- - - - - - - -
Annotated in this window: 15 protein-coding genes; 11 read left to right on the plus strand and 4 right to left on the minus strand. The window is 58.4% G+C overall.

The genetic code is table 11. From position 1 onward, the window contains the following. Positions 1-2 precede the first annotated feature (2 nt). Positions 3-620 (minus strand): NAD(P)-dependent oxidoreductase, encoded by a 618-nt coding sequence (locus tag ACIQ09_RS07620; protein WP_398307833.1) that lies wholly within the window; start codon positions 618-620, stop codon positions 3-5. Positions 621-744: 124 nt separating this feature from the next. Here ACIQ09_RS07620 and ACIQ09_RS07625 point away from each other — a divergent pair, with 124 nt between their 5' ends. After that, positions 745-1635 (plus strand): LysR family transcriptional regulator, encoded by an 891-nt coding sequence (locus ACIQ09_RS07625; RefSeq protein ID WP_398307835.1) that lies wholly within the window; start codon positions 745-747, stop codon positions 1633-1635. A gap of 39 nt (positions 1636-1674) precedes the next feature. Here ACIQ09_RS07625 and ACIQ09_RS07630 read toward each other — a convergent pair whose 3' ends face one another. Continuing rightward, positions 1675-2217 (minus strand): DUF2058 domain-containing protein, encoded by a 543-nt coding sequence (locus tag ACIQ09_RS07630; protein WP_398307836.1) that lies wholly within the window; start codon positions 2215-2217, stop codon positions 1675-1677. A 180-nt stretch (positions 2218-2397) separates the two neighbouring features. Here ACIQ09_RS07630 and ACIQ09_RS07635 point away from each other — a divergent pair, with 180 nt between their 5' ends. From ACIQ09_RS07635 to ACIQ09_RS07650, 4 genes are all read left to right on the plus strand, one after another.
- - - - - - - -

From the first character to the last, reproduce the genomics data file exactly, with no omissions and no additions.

Annotated in this window: 15 protein-coding genes; 11 read left to right on the plus strand and 4 right to left on the minus strand. The window is 58.4% G+C overall.

The genetic code is table 11. From position 1 onward, the window contains the following. Positions 1-2 precede the first annotated feature (2 nt). Positions 3-620 (minus strand): NAD(P)-dependent oxidoreductase, encoded by a 618-nt coding sequence (locus tag ACIQ09_RS07620; protein WP_398307833.1) that lies wholly within the window; start codon positions 618-620, stop codon positions 3-5. Positions 621-744: 124 nt separating this feature from the next. Here ACIQ09_RS07620 and ACIQ09_RS07625 point away from each other — a divergent pair, with 124 nt between their 5' ends. After that, positions 745-1635 (plus strand): LysR family transcriptional regulator, encoded by an 891-nt coding sequence (locus ACIQ09_RS07625; RefSeq protein ID WP_398307835.1) that lies wholly within the window; start codon positions 745-747, stop codon positions 1633-1635. A gap of 39 nt (positions 1636-1674) precedes the next feature. Here ACIQ09_RS07625 and ACIQ09_RS07630 read toward each other — a convergent pair whose 3' ends face one another. Continuing rightward, positions 1675-2217 (minus strand): DUF2058 domain-containing protein, encoded by a 543-nt coding sequence (locus tag ACIQ09_RS07630; protein WP_398307836.1) that lies wholly within the window; start codon positions 2215-2217, stop codon positions 1675-1677. A 180-nt stretch (positions 2218-2397) separates the two neighbouring features. Here ACIQ09_RS07630 and ACIQ09_RS07635 point away from each other — a divergent pair, with 180 nt between their 5' ends. From ACIQ09_RS07635 to ACIQ09_RS07650, 4 genes are all read left to right on the plus strand, one after another.